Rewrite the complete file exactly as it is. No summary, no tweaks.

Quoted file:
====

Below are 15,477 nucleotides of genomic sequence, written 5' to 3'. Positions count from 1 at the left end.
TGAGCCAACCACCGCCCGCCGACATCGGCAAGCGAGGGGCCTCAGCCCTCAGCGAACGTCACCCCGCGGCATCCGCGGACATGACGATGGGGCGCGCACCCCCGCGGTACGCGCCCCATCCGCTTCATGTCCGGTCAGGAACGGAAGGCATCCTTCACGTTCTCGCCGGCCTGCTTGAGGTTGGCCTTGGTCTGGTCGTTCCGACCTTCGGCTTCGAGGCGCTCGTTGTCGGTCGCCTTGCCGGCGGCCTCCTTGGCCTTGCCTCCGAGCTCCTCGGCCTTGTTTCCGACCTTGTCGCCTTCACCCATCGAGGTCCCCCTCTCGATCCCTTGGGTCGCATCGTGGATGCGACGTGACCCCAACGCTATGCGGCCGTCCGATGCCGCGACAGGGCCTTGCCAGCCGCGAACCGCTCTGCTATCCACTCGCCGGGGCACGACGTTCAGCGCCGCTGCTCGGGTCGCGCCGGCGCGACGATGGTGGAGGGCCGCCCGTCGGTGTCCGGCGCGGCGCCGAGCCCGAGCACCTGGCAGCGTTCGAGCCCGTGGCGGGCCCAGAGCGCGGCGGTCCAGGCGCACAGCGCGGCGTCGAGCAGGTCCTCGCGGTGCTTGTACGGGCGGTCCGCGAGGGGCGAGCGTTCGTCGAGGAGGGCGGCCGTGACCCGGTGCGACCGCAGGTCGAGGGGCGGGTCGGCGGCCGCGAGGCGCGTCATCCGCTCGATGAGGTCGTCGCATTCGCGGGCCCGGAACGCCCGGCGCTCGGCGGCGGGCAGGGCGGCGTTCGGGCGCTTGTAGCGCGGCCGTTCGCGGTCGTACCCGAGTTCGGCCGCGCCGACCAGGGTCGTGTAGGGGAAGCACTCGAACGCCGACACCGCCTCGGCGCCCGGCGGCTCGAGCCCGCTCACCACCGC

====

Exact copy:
Below are 15,477 nucleotides of genomic sequence, written 5' to 3'. Positions count from 1 at the left end.
TGAGCCAACCACCGCCCGCCGACATCGGCAAGCGAGGGGCCTCAGCCCTCAGCGAACGTCACCCCGCGGCATCCGCGGACATGACGATGGGGCGCGCACCCCCGCGGTACGCGCCCCATCCGCTTCATGTCCGGTCAGGAACGGAAGGCATCCTTCACGTTCTCGCCGGCCTGCTTGAGGTTGGCCTTGGTCTGGTCGTTCCGACCTTCGGCTTCGAGGCGCTCGTTGTCGGTCGCCTTGCCGGCGGCCTCCTTGGCCTTGCCTCCGAGCTCCTCGGCCTTGTTTCCGACCTTGTCGCCTTCACCCATCGAGGTCCCCCTCTCGATCCCTTGGGTCGCATCGTGGATGCGACGTGACCCCAACGCTATGCGGCCGTCCGATGCCGCGACAGGGCCTTGCCAGCCGCGAACCGCTCTGCTATCCACTCGCCGGGGCACGACGTTCAGCGCCGCTGCTCGGGTCGCGCCGGCGCGACGATGGTGGAGGGCCGCCCGTCGGTGTCCGGCGCGGCGCCGAGCCCGAGCACCTGGCAGCGTTCGAGCCCGTGGCGGGCCCAGAGCGCGGCGGTCCAGGCGCACAGCGCGGCGTCGAGCAGGTCCTCGCGGTGCTTGTACGGGCGGTCCGCGAGGGGCGAGCGTTCGTCGAGGAGGGCGGCCGTGACCCGGTGCGACCGCAGGTCGAGGGGCGGGTCGGCGGCCGCGAGGCGCGTCATCCGCTCGATGAGGTCGTCGCATTCGCGGGCCCGGAACGCCCGGCGCTCGGCGGCGGGCAGGGCGGCGTTCGGGCGCTTGTAGCGCGGCCGTTCGCGGTCGTACCCGAGTTCGGCCGCGCCGACCAGGGTCGTGTAGGGGAAGCACTCGAACGCCGACACCGCCTCGGCGCCCGGCGGCTCGAGCCCGCTCACCACCGC